Global Daily Insight 8 October 2015: Fed hike now seen in 2016

by: Nick Kounis , Maritza Cabezas

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  • We now think the Fed will likely delay its first rate hike to 2016, given EM risks and softer macro data
  • This makes additional ECB and BoJ easing even more likely, while the BoE will delay hiking to Q3
  • EUR/USD will be in a range in Q4 as extra ECB QE offsets the scaling back of Fed hike expectations

 

 

 

 

Adjusting our Fed rate hike view

We now think that the Fed will further delay raising interest rates beyond December and into 2016. Uncertainty is high about the exact month, but our sense is that the first hike will not come until June 2016. We expect a rate hike every other meeting after that, which would leave the target for the fed funds rate in a range of 0.75-1% in December 2016. A delay will give the Fed time to allow financial conditions to stabilize, external uncertainties to wane and data to improve again. We don’t rule out a rate hike in March 2016 if this process turns out to run relatively quickly.

 

External headwinds a drag on the US economy

A stronger dollar and the slowdown in emerging markets, particularly in China has exposed some soft spots in the US economy. In the first half of the year, net trade has turned into a drag for the US economy and recent data has also shown a further widening of the trade deficit in the third quarter. Meanwhile, export-oriented manufacturing activity has been slowing in response to weaker foreign demand. Market tensions and a stronger dollar have combined over recent months to tighten financial conditions, meaning there is less need for an imminent rate hike.

 

US labour market takes a break

A couple of disappointing job market reports in August and September have marked a break from the past few quarters when the labour market recorded a solid performance. Indeed, a strong labour market has been one of the flagships for the majority of FOMC members supporting a rate hike this year. The diminishing slack in the labour market is expected to push up wages, but this may take a bit more time than we had expected. Moreover inflation pressures are still subdued. We think that these developments will make FOMC members more cautious.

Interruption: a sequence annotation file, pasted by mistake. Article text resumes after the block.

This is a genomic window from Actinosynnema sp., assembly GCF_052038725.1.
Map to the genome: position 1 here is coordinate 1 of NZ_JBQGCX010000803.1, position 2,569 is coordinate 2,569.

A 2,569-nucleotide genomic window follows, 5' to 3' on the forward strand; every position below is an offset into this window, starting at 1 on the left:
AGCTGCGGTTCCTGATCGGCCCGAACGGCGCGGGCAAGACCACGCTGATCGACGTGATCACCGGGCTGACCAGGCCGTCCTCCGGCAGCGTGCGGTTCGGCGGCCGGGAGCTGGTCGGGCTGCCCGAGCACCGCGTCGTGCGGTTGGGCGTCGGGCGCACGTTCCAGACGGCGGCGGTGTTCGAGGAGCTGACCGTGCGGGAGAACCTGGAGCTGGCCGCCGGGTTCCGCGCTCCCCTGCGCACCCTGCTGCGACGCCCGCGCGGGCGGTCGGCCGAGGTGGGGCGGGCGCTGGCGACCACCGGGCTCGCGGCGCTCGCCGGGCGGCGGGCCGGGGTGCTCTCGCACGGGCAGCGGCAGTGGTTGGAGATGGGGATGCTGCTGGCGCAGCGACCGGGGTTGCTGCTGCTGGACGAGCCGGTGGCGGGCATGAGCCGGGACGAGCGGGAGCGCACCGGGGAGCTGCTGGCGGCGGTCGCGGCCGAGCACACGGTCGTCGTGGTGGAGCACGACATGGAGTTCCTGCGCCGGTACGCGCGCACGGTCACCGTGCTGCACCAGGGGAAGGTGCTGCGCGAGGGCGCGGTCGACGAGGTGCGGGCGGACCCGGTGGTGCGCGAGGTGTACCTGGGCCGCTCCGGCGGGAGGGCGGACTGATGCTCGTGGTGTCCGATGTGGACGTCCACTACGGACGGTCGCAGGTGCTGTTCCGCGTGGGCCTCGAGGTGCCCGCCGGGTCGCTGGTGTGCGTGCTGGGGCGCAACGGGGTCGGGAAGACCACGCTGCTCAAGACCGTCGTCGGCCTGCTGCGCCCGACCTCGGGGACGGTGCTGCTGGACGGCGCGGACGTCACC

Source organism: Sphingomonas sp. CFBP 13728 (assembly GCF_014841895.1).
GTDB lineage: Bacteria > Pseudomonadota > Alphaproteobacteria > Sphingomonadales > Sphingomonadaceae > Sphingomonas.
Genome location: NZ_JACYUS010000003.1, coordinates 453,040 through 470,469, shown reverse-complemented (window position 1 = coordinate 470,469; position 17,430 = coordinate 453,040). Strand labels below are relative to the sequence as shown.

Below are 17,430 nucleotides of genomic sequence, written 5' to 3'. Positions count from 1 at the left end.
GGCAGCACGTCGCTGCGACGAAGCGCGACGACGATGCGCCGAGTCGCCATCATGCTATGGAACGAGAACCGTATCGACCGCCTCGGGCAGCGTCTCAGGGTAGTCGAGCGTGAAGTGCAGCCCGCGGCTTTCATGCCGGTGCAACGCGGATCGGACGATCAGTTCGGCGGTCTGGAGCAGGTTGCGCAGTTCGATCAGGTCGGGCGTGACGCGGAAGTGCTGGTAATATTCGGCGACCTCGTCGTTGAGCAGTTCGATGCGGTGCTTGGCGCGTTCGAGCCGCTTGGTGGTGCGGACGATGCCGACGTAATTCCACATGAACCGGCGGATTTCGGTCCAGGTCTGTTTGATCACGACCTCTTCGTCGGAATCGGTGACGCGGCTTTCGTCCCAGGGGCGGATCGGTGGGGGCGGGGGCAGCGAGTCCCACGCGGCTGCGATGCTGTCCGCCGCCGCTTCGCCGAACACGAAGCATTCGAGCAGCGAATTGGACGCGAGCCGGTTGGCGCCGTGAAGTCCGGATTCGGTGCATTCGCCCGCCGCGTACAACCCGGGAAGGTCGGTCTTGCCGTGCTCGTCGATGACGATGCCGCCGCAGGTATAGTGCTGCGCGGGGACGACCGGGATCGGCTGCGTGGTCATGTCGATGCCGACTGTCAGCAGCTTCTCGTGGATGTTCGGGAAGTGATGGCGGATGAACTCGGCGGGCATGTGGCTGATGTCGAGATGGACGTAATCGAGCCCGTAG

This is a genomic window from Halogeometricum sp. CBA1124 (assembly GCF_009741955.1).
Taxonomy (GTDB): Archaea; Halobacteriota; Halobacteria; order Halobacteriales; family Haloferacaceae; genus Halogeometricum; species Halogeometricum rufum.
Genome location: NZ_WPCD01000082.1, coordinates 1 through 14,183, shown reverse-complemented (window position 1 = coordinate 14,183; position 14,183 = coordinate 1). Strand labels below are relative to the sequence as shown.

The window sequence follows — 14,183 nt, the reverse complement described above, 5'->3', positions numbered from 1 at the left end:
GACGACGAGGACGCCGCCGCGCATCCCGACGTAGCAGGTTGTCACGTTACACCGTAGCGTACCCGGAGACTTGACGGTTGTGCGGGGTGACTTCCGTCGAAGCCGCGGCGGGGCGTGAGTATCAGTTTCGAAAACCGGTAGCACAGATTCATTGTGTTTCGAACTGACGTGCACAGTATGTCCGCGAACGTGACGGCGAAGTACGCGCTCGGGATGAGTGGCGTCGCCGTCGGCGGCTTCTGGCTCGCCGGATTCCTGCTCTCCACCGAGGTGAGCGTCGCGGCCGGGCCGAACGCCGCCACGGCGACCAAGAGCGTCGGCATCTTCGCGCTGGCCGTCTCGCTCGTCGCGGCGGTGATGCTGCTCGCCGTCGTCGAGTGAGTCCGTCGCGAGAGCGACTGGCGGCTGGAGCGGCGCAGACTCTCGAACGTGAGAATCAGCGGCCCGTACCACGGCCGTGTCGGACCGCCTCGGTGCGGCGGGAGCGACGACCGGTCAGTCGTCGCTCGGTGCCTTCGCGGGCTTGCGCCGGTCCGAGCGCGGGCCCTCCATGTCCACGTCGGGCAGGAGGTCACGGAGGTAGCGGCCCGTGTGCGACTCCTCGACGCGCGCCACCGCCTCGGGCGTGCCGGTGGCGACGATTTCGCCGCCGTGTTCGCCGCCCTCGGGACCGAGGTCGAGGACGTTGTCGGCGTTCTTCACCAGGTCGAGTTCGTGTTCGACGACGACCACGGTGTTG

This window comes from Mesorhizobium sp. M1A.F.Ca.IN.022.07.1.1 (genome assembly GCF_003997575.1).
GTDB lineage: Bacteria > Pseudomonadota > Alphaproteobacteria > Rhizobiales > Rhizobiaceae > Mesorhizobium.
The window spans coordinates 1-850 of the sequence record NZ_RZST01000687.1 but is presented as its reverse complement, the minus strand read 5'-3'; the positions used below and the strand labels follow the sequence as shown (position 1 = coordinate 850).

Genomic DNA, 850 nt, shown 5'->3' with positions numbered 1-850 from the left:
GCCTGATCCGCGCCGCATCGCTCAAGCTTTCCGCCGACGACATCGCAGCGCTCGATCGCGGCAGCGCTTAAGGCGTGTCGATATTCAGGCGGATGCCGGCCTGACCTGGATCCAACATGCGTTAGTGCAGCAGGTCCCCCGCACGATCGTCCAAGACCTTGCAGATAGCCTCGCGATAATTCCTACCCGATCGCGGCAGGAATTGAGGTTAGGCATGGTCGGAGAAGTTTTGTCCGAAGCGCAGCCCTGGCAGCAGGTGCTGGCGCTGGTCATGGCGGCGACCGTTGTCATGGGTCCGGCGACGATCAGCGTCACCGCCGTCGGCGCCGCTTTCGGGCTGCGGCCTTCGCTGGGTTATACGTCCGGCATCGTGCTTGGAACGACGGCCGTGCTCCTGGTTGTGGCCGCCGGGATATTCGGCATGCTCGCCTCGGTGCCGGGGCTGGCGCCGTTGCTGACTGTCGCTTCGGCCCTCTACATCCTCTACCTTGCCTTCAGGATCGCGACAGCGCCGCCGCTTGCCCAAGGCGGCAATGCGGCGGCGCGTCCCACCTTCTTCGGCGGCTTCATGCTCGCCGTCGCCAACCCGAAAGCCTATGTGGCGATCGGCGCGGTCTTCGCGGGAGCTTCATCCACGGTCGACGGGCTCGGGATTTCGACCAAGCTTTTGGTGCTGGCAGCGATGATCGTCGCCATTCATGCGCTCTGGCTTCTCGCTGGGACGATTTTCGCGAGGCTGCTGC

More time to see economy stronger and external risks easing Indeed, we think the Fed will need more time to be sure that the US economy is ready for a rate hike. We think over time there will be signs that the Chinese authorities are managing to keep the slowdown in the economy gradual. This will also bring more stability to commodity markets and improve sentiment in emerging markets, helped by the Fed’s delay. This over time will likely boost US economic data.

 

Fed’s delay: a knock on effect to other central banks

If the FOMC does put the rate hike on ice as we expect, it will lead to reactions from other central banks. This is because all other things being equal, it will weaken the dollar and hence strengthen other currencies. For instance, the EUR/USD could surge to above 1.15, if there were to be a Fed delay, without any offsetting ECB action. The ECB is currently assuming a EUR/USD rate of 1.10. So we think this would add to the case for further easing against the background of the fall in commodity prices and the rise in EM risks over recent months. Our base scenario was already for an increase in the ECB’s monthly purchases by EUR 20bn. This looks likely to come in December rather than this month give recent ECB commentary. We now think that the ECB will also extend the time horizon for QE through the end of 2016. The risks of yet more decisive action have increased. Further QE by the ECB will offset the impact of the Fed delay, keeping EUR/USD at around 1.12 this year. Meanwhile, the BoJ will likely step up QE early next year, but the chances of an earlier move are now also much bigger. Finally, we are also pushing back our forecast for the first BoE hike to Q3 of next year, from Q1 previously. More analysis of the implications of all this for our FX, precious metals and fixed income calls will follow in additional notes later this week.